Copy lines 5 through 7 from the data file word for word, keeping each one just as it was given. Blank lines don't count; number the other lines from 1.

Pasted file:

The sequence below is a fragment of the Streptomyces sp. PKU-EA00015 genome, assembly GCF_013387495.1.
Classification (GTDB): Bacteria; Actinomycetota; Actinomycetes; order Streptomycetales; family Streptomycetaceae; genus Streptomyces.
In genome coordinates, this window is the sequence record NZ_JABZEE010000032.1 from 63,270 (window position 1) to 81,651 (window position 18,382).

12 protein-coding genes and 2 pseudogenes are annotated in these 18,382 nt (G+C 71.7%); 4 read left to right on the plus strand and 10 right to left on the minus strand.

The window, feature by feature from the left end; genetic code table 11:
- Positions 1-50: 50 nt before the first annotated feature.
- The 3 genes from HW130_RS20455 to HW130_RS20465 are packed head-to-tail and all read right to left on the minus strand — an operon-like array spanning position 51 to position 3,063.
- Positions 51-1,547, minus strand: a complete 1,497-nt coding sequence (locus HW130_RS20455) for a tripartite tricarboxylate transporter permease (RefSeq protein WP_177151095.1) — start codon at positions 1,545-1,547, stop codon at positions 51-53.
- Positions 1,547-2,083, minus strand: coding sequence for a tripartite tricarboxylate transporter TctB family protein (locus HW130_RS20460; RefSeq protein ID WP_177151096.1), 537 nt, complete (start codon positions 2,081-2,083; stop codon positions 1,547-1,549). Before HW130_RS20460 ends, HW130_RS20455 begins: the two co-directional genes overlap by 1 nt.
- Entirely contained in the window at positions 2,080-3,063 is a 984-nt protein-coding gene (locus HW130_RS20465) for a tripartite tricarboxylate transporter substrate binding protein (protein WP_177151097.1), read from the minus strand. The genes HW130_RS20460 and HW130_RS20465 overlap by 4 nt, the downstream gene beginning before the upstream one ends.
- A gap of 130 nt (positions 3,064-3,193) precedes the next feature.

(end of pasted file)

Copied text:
The window, feature by feature from the left end; genetic code table 11:
- Positions 1-50: 50 nt before the first annotated feature.
- The 3 genes from HW130_RS20455 to HW130_RS20465 are packed head-to-tail and all read right to left on the minus strand — an operon-like array spanning position 51 to position 3,063.